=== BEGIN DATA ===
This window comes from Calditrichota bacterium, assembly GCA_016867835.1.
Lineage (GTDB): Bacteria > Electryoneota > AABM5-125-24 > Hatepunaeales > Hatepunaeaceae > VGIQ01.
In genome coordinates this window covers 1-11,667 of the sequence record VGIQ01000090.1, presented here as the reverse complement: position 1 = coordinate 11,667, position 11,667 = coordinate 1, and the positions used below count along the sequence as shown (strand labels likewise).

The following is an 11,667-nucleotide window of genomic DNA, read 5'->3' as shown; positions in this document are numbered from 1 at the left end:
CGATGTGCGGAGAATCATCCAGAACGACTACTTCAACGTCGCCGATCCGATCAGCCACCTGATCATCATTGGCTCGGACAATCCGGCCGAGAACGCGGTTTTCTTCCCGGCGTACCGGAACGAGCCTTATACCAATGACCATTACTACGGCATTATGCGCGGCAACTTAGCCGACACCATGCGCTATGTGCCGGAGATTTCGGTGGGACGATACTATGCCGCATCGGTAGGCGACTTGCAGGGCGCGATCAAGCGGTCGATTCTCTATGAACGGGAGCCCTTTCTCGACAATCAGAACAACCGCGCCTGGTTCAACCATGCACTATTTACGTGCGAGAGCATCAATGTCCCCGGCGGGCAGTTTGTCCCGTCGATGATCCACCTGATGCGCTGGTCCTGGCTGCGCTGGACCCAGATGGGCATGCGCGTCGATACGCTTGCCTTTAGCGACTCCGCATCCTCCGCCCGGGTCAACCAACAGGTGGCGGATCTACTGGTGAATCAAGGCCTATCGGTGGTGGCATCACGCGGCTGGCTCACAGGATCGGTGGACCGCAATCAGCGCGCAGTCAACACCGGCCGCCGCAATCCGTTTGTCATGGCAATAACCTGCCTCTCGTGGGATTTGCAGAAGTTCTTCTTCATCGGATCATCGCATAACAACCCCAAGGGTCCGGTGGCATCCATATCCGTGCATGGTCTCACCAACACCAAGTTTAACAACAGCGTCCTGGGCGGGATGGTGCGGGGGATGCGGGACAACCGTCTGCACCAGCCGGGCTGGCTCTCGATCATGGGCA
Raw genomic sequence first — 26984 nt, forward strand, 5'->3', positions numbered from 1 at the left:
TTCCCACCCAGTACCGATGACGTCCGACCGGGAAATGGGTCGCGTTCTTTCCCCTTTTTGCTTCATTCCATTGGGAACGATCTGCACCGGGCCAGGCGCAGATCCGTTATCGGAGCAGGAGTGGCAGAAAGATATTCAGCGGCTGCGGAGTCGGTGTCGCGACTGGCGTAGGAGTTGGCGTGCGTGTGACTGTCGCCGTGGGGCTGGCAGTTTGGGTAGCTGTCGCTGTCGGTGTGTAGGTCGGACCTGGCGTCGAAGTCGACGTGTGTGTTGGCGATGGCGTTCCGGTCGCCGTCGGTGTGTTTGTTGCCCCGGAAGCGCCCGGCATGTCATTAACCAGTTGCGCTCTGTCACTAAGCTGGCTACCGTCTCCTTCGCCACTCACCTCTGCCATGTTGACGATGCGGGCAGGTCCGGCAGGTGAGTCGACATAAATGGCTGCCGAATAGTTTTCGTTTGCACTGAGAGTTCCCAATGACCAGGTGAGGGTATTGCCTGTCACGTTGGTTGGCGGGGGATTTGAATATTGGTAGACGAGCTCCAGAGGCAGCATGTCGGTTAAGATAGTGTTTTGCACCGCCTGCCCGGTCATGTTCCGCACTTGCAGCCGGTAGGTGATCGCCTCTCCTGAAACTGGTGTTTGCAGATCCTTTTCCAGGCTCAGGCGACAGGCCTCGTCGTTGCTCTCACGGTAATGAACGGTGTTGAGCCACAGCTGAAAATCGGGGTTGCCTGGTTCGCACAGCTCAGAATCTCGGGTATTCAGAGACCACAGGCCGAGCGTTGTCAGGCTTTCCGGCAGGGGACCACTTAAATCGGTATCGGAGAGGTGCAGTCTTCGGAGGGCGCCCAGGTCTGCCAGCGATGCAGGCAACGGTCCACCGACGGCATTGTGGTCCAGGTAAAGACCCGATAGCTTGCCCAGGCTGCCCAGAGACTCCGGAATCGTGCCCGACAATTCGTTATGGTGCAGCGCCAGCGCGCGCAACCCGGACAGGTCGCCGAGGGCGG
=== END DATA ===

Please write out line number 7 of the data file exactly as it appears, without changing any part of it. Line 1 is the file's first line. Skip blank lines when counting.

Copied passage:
TTCCCACCCAGTACCGATGACGTCCGACCGGGAAATGGGTCGCGTTCTTTCCCCTTTTTGCTTCATTCCATTGGGAACGATCTGCACCGGGCCAGGCGCAGATCCGTTATCGGAGCAGGAGTGGCAGAAAGATATTCAGCGGCTGCGGAGTCGGTGTCGCGACTGGCGTAGGAGTTGGCGTGCGTGTGACTGTCGCCGTGGGGCTGGCAGTTTGGGTAGCTGTCGCTGTCGGTGTGTAGGTCGGACCTGGCGTCGAAGTCGACGTGTGTGTTGGCGATGGCGTTCCGGTCGCCGTCGGTGTGTTTGTTGCCCCGGAAGCGCCCGGCATGTCATTAACCAGTTGCGCTCTGTCACTAAGCTGGCTACCGTCTCCTTCGCCACTCACCTCTGCCATGTTGACGATGCGGGCAGGTCCGGCAGGTGAGTCGACATAAATGGCTGCCGAATAGTTTTCGTTTGCACTGAGAGTTCCCAATGACCAGGTGAGGGTATTGCCTGTCACGTTGGTTGGCGGGGGATTTGAATATTGGTAGACGAGCTCCAGAGGCAGCATGTCGGTTAAGATAGTGTTTTGCACCGCCTGCCCGGTCATGTTCCGCACTTGCAGCCGGTAGGTGATCGCCTCTCCTGAAACTGGTGTTTGCAGATCCTTTTCCAGGCTCAGGCGACAGGCCTCGTCGTTGCTCTCACGGTAATGAACGGTGTTGAGCCACAGCTGAAAATCGGGGTTGCCTGGTTCGCACAGCTCAGAATCTCGGGTATTCAGAGACCACAGGCCGAGCGTTGTCAGGCTTTCCGGCAGGGGACCACTTAAATCGGTATCGGAGAGGTGCAGTCTTCGGAGGGCGCCCAGGTCTGCCAGCGATGCAGGCAACGGTCCACCGACGGCATTGTGGTCCAGGTAAAGACCCGATAGCTTGCCCAGGCTGCCCAGAGACTCCGGAATCGTGCCCGACAATTCGTTATGGTGCAGCGCCAGCGCGCGCAACCCGGACAGGTCGCCGAGGGCGG